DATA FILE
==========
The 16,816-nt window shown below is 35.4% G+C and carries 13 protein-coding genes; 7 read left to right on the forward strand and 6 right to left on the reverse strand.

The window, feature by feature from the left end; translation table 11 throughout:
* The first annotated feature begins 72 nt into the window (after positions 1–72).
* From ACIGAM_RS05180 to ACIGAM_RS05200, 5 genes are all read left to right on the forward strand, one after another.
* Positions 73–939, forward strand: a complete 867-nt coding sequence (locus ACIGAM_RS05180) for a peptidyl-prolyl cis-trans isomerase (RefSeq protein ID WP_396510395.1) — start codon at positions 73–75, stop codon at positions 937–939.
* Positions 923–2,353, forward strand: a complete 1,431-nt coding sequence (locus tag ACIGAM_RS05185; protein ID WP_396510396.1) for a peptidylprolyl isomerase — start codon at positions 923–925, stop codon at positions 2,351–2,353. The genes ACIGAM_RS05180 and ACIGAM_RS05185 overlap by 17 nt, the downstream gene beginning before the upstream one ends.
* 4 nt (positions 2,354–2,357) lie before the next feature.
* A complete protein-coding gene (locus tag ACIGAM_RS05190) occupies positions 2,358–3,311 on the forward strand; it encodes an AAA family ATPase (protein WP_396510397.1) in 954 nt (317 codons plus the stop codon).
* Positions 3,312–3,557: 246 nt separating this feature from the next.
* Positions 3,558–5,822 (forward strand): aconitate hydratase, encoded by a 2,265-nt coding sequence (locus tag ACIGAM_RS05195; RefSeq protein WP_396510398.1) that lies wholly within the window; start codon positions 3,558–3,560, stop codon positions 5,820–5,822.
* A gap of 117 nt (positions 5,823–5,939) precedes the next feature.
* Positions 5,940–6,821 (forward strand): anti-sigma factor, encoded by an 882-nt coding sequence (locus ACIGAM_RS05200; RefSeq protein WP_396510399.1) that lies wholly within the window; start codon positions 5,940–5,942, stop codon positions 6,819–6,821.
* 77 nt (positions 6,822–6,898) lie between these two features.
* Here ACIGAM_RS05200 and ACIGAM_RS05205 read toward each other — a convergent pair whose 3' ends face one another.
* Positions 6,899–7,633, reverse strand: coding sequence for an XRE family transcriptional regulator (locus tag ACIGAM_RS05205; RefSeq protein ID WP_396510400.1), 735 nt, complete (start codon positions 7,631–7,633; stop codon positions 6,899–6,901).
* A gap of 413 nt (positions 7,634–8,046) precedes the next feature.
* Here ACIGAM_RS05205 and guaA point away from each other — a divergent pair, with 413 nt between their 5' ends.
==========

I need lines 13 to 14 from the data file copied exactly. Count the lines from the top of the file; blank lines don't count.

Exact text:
* 77 nt (positions 6,822–6,898) lie between these two features.
* Here ACIGAM_RS05200 and ACIGAM_RS05205 read toward each other — a convergent pair whose 3' ends face one another.